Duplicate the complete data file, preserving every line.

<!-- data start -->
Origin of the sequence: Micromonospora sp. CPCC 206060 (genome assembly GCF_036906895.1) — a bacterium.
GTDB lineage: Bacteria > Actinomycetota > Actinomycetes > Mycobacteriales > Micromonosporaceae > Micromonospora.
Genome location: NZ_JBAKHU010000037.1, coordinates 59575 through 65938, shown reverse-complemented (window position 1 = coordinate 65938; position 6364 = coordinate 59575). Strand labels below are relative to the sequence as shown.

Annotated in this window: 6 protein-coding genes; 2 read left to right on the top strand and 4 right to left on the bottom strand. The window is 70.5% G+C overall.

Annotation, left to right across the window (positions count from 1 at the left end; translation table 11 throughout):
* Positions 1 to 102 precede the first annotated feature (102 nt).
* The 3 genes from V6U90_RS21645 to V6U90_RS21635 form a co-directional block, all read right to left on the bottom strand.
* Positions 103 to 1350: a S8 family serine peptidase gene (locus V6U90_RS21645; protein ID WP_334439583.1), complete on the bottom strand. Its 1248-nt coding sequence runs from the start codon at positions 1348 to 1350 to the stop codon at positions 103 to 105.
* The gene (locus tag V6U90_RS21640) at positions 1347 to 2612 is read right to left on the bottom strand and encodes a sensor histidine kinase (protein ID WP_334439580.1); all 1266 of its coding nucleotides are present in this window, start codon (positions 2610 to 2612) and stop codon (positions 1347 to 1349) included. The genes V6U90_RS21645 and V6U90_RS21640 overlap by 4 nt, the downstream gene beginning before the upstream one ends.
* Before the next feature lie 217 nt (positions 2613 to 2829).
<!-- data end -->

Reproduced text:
Origin of the sequence: Micromonospora sp. CPCC 206060 (genome assembly GCF_036906895.1) — a bacterium.
GTDB lineage: Bacteria > Actinomycetota > Actinomycetes > Mycobacteriales > Micromonosporaceae > Micromonospora.
Genome location: NZ_JBAKHU010000037.1, coordinates 59575 through 65938, shown reverse-complemented (window position 1 = coordinate 65938; position 6364 = coordinate 59575). Strand labels below are relative to the sequence as shown.

Annotated in this window: 6 protein-coding genes; 2 read left to right on the top strand and 4 right to left on the bottom strand. The window is 70.5% G+C overall.

Annotation, left to right across the window (positions count from 1 at the left end; translation table 11 throughout):
* Positions 1 to 102 precede the first annotated feature (102 nt).
* The 3 genes from V6U90_RS21645 to V6U90_RS21635 form a co-directional block, all read right to left on the bottom strand.
* Positions 103 to 1350: a S8 family serine peptidase gene (locus V6U90_RS21645; protein ID WP_334439583.1), complete on the bottom strand. Its 1248-nt coding sequence runs from the start codon at positions 1348 to 1350 to the stop codon at positions 103 to 105.
* The gene (locus tag V6U90_RS21640) at positions 1347 to 2612 is read right to left on the bottom strand and encodes a sensor histidine kinase (protein ID WP_334439580.1); all 1266 of its coding nucleotides are present in this window, start codon (positions 2610 to 2612) and stop codon (positions 1347 to 1349) included. The genes V6U90_RS21645 and V6U90_RS21640 overlap by 4 nt, the downstream gene beginning before the upstream one ends.
* Before the next feature lie 217 nt (positions 2613 to 2829).